"Oye, oye, oye. Does he have any projects--"

"No! Now back to my story. It's a modern Prometheus, you see--"

"Percy and I go way back--"

"I don't think so. We're talking about *my* book now. It is a story of science gone wrong, but really it's--"

"I assumed this was a novel of manners or a romance."

"There is an aspect of romance, but--"

"I'm telling you right now, emphasize that aspect until there is nothing else...and get Percy to co-author it, top-billing."

"This is my story--"

"Sweetie..."

"This is non-negotiable."

"Well, if it has a science aspect, then use a male nom de'plume, at least, or publish anonymously, if you want to be taken seriously. You do want to be taken seriously, right?"

"Like now? Sir, you are a blasted tree; the bolt has entered your soul; and you should survive to exhibit what you shall soon cease to be--a miserable spectacle of wrecked humanity, pitiable to others and intolerable to yourself."

"Now, you're talking, sweetie. Did Percy write that for you?"

--Bill H.

Saturday, November 22, 2008

Saturday Film Series


You always have a ball when you're in Evil Editor's Shorts. In fact, most weeks you have two.

video

Friday, November 21, 2008

New Beginning 577

It was a humid August night, and in seconds, Ceah Holt was going to walk into a glass wall. The street was empty. The sunset was draining. A song was in her mind and she watched a few scattered birds fly past the treetops as she walked.

She hadn’t felt this free in six weeks: summer school had ended that afternoon. She had taken Socials 10 so she could skip it in school and free up some blocks in later grades for AP courses and spares. She felt content. Accomplished. One step further on her path to success. She smiled up at the sky. She was fifteen and life was good for Ceah Holt. Yes, life was very good.

Crash!

Ceah cursed, jumped back - and stopped. She and the glass stared at each other. Pressing her hand against the surface, Ceah tried to confirm what she was seeing: a large piece of glass in the middle of a Vancouver street.

I am going insane.

Something cold rolled over her fingers. She looked at her hand and her eyes popped; the glass had melted around her hand, burying it into the glass.

Biting back the urge to scream, Ceah attempted to wrench her hand out.

The glass poured over her arm like cold lava. Her entire right arm was immobilized. Ceah screamed. Her voice melted into the damp air.

Darkness loomed over her. It smiled.



"And so," concluded Professor Trumpet, "Ceah found herself in a totally different dimension, one with rainbows, silver trees, perpetually blue skies, and kindred woodland spirits." He shuffled his papers. "Time's up. Come to class next time armed with a plethora of portals, wardrobes, rabbit holes, etc. We shall discuss the various devices fantasy writers use to transport their characters from World A to World B."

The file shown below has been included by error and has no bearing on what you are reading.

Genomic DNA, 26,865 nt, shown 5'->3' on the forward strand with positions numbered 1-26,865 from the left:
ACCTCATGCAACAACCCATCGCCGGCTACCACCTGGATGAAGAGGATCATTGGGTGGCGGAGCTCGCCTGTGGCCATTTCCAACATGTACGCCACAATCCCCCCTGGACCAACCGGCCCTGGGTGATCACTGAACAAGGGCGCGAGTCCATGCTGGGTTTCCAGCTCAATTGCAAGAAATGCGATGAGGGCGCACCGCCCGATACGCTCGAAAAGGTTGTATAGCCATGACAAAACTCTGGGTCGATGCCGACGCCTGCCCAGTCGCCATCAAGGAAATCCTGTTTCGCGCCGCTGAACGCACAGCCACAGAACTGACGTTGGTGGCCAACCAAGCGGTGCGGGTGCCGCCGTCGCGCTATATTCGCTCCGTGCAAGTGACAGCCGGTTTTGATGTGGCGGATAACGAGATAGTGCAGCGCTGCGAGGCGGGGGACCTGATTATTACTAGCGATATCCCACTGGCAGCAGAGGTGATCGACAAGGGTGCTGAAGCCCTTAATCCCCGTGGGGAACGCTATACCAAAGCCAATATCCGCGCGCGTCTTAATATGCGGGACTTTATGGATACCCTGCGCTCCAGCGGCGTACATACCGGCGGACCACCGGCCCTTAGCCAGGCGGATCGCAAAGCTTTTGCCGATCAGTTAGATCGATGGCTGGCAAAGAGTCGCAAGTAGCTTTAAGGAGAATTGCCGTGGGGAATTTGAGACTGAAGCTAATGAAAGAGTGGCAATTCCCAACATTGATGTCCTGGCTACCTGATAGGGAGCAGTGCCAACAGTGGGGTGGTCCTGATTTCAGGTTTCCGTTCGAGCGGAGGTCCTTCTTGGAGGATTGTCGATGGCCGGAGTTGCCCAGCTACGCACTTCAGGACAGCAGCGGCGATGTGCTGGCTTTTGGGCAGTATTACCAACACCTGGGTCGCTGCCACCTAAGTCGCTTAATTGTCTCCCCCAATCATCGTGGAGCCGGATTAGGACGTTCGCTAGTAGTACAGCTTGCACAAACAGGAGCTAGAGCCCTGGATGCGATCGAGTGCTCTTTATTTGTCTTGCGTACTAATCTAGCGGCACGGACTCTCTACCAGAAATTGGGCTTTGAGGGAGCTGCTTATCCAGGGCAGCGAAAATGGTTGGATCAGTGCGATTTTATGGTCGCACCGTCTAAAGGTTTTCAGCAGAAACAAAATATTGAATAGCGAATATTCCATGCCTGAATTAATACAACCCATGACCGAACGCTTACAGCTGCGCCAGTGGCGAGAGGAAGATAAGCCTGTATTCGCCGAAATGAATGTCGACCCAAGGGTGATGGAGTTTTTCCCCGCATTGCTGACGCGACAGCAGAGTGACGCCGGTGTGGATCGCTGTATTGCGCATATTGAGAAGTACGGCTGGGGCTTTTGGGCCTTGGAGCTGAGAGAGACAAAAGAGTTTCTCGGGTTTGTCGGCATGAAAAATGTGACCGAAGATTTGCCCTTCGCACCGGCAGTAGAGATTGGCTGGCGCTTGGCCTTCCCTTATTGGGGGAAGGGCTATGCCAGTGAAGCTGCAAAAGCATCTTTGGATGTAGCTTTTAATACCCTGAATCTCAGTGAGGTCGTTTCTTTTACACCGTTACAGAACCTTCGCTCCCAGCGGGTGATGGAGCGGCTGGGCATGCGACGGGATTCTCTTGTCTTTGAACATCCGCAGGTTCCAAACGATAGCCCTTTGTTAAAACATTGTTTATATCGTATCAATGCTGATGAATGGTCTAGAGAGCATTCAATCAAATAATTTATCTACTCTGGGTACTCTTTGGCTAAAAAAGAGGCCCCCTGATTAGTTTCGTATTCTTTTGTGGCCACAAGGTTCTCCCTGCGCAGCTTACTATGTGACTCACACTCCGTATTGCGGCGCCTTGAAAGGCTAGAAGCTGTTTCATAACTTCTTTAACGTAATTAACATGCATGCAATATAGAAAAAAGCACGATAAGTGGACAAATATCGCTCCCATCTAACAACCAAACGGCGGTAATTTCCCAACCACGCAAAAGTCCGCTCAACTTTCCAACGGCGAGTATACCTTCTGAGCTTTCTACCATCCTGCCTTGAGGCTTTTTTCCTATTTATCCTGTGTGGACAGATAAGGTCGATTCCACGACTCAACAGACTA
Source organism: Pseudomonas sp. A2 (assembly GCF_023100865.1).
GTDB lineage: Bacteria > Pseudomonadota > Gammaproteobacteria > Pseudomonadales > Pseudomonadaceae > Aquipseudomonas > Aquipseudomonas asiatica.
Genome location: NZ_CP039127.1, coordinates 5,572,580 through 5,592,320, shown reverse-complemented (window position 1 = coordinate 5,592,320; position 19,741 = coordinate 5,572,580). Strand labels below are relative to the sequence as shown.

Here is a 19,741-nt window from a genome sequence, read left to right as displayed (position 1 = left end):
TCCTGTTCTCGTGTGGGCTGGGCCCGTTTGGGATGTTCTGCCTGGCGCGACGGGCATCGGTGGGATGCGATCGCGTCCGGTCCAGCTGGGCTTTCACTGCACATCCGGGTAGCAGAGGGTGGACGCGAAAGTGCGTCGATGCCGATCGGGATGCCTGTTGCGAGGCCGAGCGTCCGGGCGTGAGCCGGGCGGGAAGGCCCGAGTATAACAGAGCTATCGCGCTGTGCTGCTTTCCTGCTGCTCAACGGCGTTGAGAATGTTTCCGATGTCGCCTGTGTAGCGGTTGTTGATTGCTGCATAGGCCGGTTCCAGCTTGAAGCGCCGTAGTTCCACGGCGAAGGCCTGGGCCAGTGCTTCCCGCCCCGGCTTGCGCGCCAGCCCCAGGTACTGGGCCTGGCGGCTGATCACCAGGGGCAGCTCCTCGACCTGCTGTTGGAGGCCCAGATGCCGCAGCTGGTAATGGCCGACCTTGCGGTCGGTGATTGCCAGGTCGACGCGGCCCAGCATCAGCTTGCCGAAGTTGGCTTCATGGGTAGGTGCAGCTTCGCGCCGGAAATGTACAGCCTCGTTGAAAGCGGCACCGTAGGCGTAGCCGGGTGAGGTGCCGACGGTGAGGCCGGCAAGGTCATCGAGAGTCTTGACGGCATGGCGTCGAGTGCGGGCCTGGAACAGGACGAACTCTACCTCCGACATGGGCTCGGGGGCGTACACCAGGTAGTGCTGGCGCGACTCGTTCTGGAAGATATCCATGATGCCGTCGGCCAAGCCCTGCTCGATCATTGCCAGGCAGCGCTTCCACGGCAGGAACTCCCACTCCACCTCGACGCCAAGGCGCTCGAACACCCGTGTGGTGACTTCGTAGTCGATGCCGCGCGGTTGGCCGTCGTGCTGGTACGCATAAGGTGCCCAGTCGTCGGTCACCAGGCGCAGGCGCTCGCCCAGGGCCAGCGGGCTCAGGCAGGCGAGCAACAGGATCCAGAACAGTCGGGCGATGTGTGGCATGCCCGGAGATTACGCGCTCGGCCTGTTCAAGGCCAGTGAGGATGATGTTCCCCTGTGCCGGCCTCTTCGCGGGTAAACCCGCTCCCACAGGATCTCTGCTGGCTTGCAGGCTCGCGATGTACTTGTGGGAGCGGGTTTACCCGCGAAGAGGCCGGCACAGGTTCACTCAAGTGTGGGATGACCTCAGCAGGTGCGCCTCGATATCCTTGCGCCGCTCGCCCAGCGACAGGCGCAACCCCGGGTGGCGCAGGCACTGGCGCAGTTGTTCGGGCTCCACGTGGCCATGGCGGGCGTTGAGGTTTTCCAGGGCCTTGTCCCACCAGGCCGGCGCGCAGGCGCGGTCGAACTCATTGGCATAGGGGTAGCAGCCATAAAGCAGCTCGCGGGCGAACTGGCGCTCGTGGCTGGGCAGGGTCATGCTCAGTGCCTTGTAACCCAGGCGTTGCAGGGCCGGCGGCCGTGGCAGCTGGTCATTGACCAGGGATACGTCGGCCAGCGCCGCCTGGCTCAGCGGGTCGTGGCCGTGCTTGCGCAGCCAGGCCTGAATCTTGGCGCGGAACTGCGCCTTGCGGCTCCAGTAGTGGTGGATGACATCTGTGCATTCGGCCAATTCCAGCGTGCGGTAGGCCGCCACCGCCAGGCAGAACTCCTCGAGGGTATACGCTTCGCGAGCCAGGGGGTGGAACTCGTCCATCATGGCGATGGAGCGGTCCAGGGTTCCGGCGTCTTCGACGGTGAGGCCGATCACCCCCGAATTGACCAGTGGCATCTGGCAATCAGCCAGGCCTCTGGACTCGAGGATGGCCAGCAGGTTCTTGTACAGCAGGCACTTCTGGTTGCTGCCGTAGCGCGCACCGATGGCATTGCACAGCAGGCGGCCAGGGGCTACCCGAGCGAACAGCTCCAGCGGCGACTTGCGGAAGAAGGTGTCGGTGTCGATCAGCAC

Opening: Raylin Silver.....Continuaton: anon.

Cartoon 262

Caption: Freddie

Your caption on the next cartoon! Link in sidebar.

Thursday, November 20, 2008

New Beginning 576

The douche bag Chet Waverley was duct taped to a patio chair in Barkman’s kitchen. It wasn’t the best tape job Barkman had ever done. Too much around the ankles, not enough on the wrists, and though he’d had plenty of tape for a makeshift blindfold that would surely remove Chet Waverley’s eyebrows, there had been none left for adhering the chatty motherfucker’s lips together. Barkman chalked it up to being out of practice.

While Chet Waverley confessed in explicit detail to masterminding numerous money laundering schemes, Barkman added the words “Duct Tape” to the magnetic grocery list on the fridge. Satisfied, he capped the pen and placed the heel of his shoe on Chet Waverley’s groin.

A near complete silence befell Barkman's condo, spoiled only by the dull hum of the fridge and a rhythmic eruption of spittle at the corners of Chet Waverley's mouth as he began to hyperventilate. Barkman leaned in closer. “I don’t care about all that, Chester," he said, and applied more pressure with his foot. "Let’s talk about your inadequate parenting skills.”

"You little shit," gasped Waverly. "When your--"

Barkman buried his heel in Chet Waverly's groin, ignoring his cries of pain. Then he took the last of the chocolate cake out of the fridge and headed back to his room. Why, he wondered, does Mom keep dating such losers?


Opening: blogless_troll.....Continuation: Khazar-khum

Q & A 157


My understanding is that titles are nearly always changed when a book is published. How much does the author's title matter when making a submission? Would a book be rejected because the author's title is boring?

"Nearly always" is too strong. Plenty of books are published with the author's title. However, if your title sucks they'll try to come up with one that'll sell more books, even if it has nothing to do with your plot. For example, here are some titles of well-known books along with the titles the authors originally gave them:


Author's Title...............Publisher's Title


Beefing my way to NYC ..................The Catcher in the Rye
It's the Economy, Stupid ................Dune
Pigs Rule! ......................................Animal Farm
Pounding the Porpoise ...................Portnoy's Complaint
Boo! ..............................................To Kill a Mockingbird


On the other hand, the top movie in the world this week is titled Quantum of Solace. Whether that was the original title and they didn't change it, or whether they changed the original title to that, it's proof that the system occasionally fails.

As for whether a boring title leads to a book's rejection, not if the publisher reads the book. But speaking for myself, who will do anything to avoid work, if you actually want me to read your book, I suggest not mentioning your pathetic title until the end of your query, after you've hooked me good.

Cartoon 261


Caption: Whirlochre